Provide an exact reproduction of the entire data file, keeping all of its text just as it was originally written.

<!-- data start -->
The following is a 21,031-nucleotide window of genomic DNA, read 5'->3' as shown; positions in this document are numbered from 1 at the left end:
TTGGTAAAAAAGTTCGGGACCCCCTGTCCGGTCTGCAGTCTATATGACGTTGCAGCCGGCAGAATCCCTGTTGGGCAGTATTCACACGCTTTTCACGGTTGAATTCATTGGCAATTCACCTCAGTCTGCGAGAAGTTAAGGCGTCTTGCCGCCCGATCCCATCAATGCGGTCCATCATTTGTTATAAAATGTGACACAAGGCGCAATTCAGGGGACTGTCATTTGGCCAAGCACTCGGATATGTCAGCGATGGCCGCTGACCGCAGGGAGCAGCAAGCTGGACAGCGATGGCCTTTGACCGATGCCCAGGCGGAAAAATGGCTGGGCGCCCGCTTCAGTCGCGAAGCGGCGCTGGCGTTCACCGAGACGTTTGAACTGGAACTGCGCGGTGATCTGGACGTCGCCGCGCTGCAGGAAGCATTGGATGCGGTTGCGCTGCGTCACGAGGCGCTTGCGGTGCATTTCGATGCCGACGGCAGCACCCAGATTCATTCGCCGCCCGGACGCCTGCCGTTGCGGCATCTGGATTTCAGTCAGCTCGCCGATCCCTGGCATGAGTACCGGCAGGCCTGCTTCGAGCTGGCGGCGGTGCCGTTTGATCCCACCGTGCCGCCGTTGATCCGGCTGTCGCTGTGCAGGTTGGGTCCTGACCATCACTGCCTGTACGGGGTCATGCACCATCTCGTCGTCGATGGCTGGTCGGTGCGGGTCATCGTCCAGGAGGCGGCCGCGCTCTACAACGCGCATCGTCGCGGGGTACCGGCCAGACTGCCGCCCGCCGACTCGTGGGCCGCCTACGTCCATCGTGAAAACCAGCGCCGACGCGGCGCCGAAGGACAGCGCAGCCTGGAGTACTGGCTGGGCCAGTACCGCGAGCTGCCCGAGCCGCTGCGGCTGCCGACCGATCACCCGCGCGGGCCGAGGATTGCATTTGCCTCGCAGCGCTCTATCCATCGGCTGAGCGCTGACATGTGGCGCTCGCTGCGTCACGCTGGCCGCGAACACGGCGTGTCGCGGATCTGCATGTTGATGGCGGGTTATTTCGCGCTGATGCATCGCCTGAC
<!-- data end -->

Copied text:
The following is a 21,031-nucleotide window of genomic DNA, read 5'->3' as shown; positions in this document are numbered from 1 at the left end:
TTGGTAAAAAAGTTCGGGACCCCCTGTCCGGTCTGCAGTCTATATGACGTTGCAGCCGGCAGAATCCCTGTTGGGCAGTATTCACACGCTTTTCACGGTTGAATTCATTGGCAATTCACCTCAGTCTGCGAGAAGTTAAGGCGTCTTGCCGCCCGATCCCATCAATGCGGTCCATCATTTGTTATAAAATGTGACACAAGGCGCAATTCAGGGGACTGTCATTTGGCCAAGCACTCGGATATGTCAGCGATGGCCGCTGACCGCAGGGAGCAGCAAGCTGGACAGCGATGGCCTTTGACCGATGCCCAGGCGGAAAAATGGCTGGGCGCCCGCTTCAGTCGCGAAGCGGCGCTGGCGTTCACCGAGACGTTTGAACTGGAACTGCGCGGTGATCTGGACGTCGCCGCGCTGCAGGAAGCATTGGATGCGGTTGCGCTGCGTCACGAGGCGCTTGCGGTGCATTTCGATGCCGACGGCAGCACCCAGATTCATTCGCCGCCCGGACGCCTGCCGTTGCGGCATCTGGATTTCAGTCAGCTCGCCGATCCCTGGCATGAGTACCGGCAGGCCTGCTTCGAGCTGGCGGCGGTGCCGTTTGATCCCACCGTGCCGCCGTTGATCCGGCTGTCGCTGTGCAGGTTGGGTCCTGACCATCACTGCCTGTACGGGGTCATGCACCATCTCGTCGTCGATGGCTGGTCGGTGCGGGTCATCGTCCAGGAGGCGGCCGCGCTCTACAACGCGCATCGTCGCGGGGTACCGGCCAGACTGCCGCCCGCCGACTCGTGGGCCGCCTACGTCCATCGTGAAAACCAGCGCCGACGCGGCGCCGAAGGACAGCGCAGCCTGGAGTACTGGCTGGGCCAGTACCGCGAGCTGCCCGAGCCGCTGCGGCTGCCGACCGATCACCCGCGCGGGCCGAGGATTGCATTTGCCTCGCAGCGCTCTATCCATCGGCTGAGCGCTGACATGTGGCGCTCGCTGCGTCACGCTGGCCGCGAACACGGCGTGTCGCGGATCTGCATGTTGATGGCGGGTTATTTCGCGCTGATGCATCGCCTGAC